Arizona shares some qualities with Egypt. Both have a subtropical hot desert climate, a thriving agriculture industry and ancient civilizations. Even the southwest part of the state, including Tempe and Tucson, have tribes that have sketched pyramids into petroglyphs. Arizona might not have pharaohs of ancient Egyptian culture, but the state does have several pyramid-like structures. Although you won’t see structures as grand as Egypt’s Great Pyramids in Arizona, you can visit pyramids in the Grand Canyon State with their own local legends and lore.
The Hohokam Indians, who lived throughout Arizona territory, built man-made structures that closely resemble the Mayan pyramids found in Mexico as well as the mounds in the Eastern U.S. The Hohokam built their structures in stages, using compacted dirt to make each level higher. Walls made out of hard caliche, stone and other natural materials provided both the frame for each level’s earthwork and rooms for living. In Mesa, visit Mesa Grande or Pueblo Grande, or in Phoenix, Pueblo Grande; travel to Clarkdale to see Tuzigoot National Monument. Visiting these pyramid-like structures in the desert environment provides an up-close look at how ancient peoples lived and survived.
Sacred Natural Pyramids
Arizona has several mountain peaks that at first look like long-forgotten great pyramids. In northern Arizona, the highest ground in the state has three triangular mountain peaks that closely resemble the orientation of three of the major pyramids of Giza in Egypt. The San Francisco Peaks comprise a sacred site for Native Americans, said to house the Hopi kachinas, friendly spirits that assist with the growth of crops during the spring and summer.
Look for the famous pyramid shapes on a drive around the San Francisco Peaks Loop, a scenic route that begins and ends in the city of Flagstaff and serves up scenic leaf-peeping, ponderosa pine forest and aspen-flecked meadows just right for pitching a tent.
Head east to Tuba City on U.S. Highway 160 from Flagstaff to journey along the Hopi Arts Trail and discover stories and artwork related to the Hopi kachinas. The three pyramid-like mesas forming the center of the Hopi world correspond to the stars in the belt of the constellation Orion, similar to the situation of the Giza pyramids.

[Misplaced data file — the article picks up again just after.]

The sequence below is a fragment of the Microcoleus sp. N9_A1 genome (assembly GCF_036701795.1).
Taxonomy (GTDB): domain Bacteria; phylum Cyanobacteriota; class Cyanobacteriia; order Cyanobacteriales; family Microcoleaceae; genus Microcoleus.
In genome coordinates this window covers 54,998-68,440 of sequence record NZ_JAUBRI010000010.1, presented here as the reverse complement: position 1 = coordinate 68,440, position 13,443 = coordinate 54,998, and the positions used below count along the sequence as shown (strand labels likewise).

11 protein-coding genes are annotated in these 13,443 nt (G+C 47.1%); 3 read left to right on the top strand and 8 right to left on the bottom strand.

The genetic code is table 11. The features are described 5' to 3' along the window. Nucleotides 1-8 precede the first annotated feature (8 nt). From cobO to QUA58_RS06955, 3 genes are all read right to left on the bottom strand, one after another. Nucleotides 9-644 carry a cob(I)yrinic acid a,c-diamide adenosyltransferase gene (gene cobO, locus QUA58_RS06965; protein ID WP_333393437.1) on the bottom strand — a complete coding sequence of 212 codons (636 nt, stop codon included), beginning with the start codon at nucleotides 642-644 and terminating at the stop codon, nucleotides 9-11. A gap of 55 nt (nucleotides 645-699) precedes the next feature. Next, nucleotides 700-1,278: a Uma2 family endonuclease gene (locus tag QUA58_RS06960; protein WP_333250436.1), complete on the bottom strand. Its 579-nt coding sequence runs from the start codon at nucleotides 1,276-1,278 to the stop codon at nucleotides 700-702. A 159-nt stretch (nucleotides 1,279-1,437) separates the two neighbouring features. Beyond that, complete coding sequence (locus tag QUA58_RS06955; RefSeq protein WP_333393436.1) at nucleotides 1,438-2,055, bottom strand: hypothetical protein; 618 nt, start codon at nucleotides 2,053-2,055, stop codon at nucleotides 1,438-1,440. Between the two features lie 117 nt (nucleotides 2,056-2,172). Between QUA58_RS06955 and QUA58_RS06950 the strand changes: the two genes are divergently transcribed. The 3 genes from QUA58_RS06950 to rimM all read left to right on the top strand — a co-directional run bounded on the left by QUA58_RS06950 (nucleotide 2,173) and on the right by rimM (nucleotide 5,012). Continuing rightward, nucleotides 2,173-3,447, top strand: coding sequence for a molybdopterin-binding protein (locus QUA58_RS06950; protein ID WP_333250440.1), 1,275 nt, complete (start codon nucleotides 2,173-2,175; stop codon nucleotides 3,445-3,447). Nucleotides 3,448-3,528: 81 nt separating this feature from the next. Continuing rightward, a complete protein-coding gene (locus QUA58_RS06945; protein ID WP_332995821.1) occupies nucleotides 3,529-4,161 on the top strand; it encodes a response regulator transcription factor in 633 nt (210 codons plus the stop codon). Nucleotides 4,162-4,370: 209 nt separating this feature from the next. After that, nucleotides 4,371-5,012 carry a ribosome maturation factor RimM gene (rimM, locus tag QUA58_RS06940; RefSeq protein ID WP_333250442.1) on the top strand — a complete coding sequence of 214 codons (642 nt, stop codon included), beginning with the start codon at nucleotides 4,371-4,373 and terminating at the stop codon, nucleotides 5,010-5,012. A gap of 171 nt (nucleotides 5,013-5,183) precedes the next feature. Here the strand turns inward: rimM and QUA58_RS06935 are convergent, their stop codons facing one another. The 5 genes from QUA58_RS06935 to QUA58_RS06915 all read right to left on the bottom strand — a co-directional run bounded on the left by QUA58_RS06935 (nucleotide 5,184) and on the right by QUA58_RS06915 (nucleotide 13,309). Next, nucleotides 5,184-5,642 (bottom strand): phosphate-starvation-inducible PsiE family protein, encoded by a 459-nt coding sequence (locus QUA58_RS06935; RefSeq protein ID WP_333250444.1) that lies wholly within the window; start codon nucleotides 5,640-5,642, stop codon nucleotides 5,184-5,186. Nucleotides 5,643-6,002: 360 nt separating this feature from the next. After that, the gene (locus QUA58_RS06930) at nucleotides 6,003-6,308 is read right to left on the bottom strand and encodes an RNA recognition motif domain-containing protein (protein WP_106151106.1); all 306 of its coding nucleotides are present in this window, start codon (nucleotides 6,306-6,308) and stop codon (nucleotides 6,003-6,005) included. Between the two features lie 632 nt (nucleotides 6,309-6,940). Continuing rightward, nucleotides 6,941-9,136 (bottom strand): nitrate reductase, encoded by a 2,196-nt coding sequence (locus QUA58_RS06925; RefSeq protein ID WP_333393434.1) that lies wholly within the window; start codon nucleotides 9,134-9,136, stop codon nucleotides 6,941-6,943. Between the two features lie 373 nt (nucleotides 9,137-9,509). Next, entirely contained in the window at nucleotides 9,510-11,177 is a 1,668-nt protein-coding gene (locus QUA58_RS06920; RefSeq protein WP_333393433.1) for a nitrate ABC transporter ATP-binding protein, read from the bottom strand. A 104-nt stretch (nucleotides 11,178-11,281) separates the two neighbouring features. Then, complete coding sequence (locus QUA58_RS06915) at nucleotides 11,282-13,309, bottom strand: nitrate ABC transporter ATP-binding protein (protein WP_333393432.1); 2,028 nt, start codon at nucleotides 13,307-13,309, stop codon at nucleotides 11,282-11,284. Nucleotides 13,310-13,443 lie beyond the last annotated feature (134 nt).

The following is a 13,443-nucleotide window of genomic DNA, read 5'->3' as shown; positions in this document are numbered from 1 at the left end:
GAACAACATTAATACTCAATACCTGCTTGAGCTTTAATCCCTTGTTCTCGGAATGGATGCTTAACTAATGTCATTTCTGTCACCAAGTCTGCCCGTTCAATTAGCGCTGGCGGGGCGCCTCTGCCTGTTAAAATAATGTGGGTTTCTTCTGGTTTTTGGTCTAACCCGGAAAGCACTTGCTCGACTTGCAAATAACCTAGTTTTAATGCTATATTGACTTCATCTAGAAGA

A Pyramid Legend
The Grand Canyon is a must-see when visiting the state, and it has its own pyramid lore that connects it to Egypt. Many who visit the South Rim information desk question if this story was even real, but park rangers assure many visitors that the story is accurate. In 1909, the Arizona Gazette reported that two Smithsonian archaeologists discovered an ancient civilization deep inside a vast Grand Canyon cavern, complete with mummies, Egyptian-style artifacts and Great Pyramids. Although the Smithsonian ascribes the story to urban legend, you can find the news clipping online, explore part of the enormous subterranean cavern system, and view numerous rock formations in the canyon with Egyptian names like the Tower of Ra and Cheops Pyramid.
Learn about verified civilizations that lived in the vast Grand Canyon when you visit the national park. Scenic outlooks have maps that point out the names of monoliths and geologic features impacted by the Colorado River. Take a side trip to Grand Canyon Caverns in Peach Springs to explore a vast cavern 21 stories underground, dine in its subterranean restaurant or even spend the night.
Papago Park in Phoenix
This park is a historical site as well as an outdoor adventure site. There is so much to do from hikes to learning more about the single white pyramid that rests within the park. This structure is the resting place of Arizona's first governor George WP Hunt. Governor Hunt died in 1934 and then joined his wife in what’s now called Hunt’s Tomb.
Poston Butte, Florence
There is a single pyramid at the top of Poston Butte which is the final resting place for Charles D. Poston. He was an explorer and surveyor in the southeastern part of Arizona during the 1850s.